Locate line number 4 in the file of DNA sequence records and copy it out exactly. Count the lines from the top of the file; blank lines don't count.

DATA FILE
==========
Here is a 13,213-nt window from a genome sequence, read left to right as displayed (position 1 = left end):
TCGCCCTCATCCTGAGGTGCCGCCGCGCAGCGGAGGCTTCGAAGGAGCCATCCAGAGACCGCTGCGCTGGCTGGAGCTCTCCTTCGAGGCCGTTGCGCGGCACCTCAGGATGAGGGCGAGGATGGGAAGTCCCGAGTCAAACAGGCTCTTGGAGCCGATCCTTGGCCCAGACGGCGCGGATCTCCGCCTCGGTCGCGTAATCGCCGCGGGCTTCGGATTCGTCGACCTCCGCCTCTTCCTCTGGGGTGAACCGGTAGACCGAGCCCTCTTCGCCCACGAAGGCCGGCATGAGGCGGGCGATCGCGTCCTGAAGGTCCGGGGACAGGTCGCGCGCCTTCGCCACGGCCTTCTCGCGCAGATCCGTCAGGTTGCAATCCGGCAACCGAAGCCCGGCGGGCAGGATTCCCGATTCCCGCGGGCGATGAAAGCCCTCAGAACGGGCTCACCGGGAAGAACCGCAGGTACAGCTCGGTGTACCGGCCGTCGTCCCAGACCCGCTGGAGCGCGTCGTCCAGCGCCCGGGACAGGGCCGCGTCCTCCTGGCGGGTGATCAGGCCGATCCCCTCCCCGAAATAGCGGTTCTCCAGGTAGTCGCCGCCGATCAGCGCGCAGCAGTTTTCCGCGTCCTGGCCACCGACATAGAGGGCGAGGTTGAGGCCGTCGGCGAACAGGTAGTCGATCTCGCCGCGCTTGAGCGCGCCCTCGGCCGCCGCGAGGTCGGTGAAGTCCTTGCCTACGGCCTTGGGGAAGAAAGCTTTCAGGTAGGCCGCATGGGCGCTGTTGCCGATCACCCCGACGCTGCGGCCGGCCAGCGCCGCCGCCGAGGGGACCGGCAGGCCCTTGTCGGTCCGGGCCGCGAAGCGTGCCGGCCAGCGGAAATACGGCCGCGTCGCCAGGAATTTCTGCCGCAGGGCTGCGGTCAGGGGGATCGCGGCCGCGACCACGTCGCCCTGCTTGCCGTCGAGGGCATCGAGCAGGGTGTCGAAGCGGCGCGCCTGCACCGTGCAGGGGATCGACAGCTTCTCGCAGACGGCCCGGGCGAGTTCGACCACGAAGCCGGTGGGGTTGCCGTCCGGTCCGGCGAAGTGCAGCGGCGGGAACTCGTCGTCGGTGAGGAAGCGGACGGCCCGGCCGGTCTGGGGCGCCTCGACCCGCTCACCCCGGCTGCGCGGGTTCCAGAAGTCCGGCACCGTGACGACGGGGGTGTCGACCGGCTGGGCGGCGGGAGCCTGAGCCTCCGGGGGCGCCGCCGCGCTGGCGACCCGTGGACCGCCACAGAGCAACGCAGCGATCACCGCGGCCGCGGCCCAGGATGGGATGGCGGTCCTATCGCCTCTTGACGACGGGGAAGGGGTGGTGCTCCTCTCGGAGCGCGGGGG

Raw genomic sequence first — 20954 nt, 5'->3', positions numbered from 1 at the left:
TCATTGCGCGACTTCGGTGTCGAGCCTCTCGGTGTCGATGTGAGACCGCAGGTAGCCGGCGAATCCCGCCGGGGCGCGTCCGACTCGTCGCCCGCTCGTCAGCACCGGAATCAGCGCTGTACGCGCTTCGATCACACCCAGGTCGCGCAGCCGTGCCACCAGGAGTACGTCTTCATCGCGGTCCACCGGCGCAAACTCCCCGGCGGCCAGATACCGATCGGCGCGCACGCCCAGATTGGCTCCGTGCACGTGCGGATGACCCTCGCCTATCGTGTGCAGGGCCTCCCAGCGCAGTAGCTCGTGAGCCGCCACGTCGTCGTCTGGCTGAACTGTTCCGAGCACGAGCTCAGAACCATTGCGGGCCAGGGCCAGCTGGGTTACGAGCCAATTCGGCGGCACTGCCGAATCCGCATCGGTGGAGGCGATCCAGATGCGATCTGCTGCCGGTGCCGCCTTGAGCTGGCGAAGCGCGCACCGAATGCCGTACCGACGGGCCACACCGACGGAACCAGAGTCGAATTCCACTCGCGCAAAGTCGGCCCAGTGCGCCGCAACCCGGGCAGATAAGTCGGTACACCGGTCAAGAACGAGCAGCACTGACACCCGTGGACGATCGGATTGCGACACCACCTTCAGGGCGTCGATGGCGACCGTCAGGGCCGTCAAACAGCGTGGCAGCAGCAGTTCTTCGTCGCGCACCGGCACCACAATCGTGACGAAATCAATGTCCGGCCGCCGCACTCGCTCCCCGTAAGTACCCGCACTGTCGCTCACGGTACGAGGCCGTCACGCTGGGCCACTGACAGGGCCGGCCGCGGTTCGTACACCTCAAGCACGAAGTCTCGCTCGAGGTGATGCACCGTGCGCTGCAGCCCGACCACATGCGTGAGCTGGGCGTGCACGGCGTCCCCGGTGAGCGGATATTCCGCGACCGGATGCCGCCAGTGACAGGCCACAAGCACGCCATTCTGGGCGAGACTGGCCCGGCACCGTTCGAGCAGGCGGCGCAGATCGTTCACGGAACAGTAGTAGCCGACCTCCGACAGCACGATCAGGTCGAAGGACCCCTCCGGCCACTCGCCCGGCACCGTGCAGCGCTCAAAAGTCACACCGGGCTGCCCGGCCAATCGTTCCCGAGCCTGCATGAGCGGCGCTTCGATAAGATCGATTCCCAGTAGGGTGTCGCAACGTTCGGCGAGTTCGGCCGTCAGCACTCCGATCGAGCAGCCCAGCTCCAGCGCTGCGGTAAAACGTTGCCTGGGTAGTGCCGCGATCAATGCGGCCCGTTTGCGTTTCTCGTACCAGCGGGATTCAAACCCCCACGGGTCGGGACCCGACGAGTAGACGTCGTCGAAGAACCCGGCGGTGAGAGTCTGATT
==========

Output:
TCATTGCGCGACTTCGGTGTCGAGCCTCTCGGTGTCGATGTGAGACCGCAGGTAGCCGGCGAATCCCGCCGGGGCGCGTCCGACTCGTCGCCCGCTCGTCAGCACCGGAATCAGCGCTGTACGCGCTTCGATCACACCCAGGTCGCGCAGCCGTGCCACCAGGAGTACGTCTTCATCGCGGTCCACCGGCGCAAACTCCCCGGCGGCCAGATACCGATCGGCGCGCACGCCCAGATTGGCTCCGTGCACGTGCGGATGACCCTCGCCTATCGTGTGCAGGGCCTCCCAGCGCAGTAGCTCGTGAGCCGCCACGTCGTCGTCTGGCTGAACTGTTCCGAGCACGAGCTCAGAACCATTGCGGGCCAGGGCCAGCTGGGTTACGAGCCAATTCGGCGGCACTGCCGAATCCGCATCGGTGGAGGCGATCCAGATGCGATCTGCTGCCGGTGCCGCCTTGAGCTGGCGAAGCGCGCACCGAATGCCGTACCGACGGGCCACACCGACGGAACCAGAGTCGAATTCCACTCGCGCAAAGTCGGCCCAGTGCGCCGCAACCCGGGCAGATAAGTCGGTACACCGGTCAAGAACGAGCAGCACTGACACCCGTGGACGATCGGATTGCGACACCACCTTCAGGGCGTCGATGGCGACCGTCAGGGCCGTCAAACAGCGTGGCAGCAGCAGTTCTTCGTCGCGCACCGGCACCACAATCGTGACGAAATCAATGTCCGGCCGCCGCACTCGCTCCCCGTAAGTACCCGCACTGTCGCTCACGGTACGAGGCCGTCACGCTGGGCCACTGACAGGGCCGGCCGCGGTTCGTACACCTCAAGCACGAAGTCTCGCTCGAGGTGATGCACCGTGCGCTGCAGCCCGACCACATGCGTGAGCTGGGCGTGCACGGCGTCCCCGGTGAGCGGATATTCCGCGACCGGATGCCGCCAGTGACAGGCCACAAGCACGCCATTCTGGGCGAGACTGGCCCGGCACCGTTCGAGCAGGCGGCGCAGATCGTTCACGGAACAGTAGTAGCCGACCTCCGACAGCACGATCAGGTCGAAGGACCCCTCCGGCCACTCGCCCGGCACCGTGCAGCGCTCAAAAGTCACACCGGGCTGCCCGGCCAATCGTTCCCGAGCCTGCATGAGCGGCGCTTCGATAAGATCGATTCCCAGTAGGGTGTCGCAACGTTCGGCGAGTTCGGCCGTCAGCACTCCGATCGAGCAGCCCAGCTCCAGCGCTGCGGTAAAACGTTGCCTGGGTAGTGCCGCGATCAATGCGGCCCGTTTGCGTTTCTCGTACCAGCGGGATTCAAACCCCCACGGGTCGGGACCCGACGAGTAGACGTCGTCGAAGAACCCGGCGGTGAGAGTCTGATT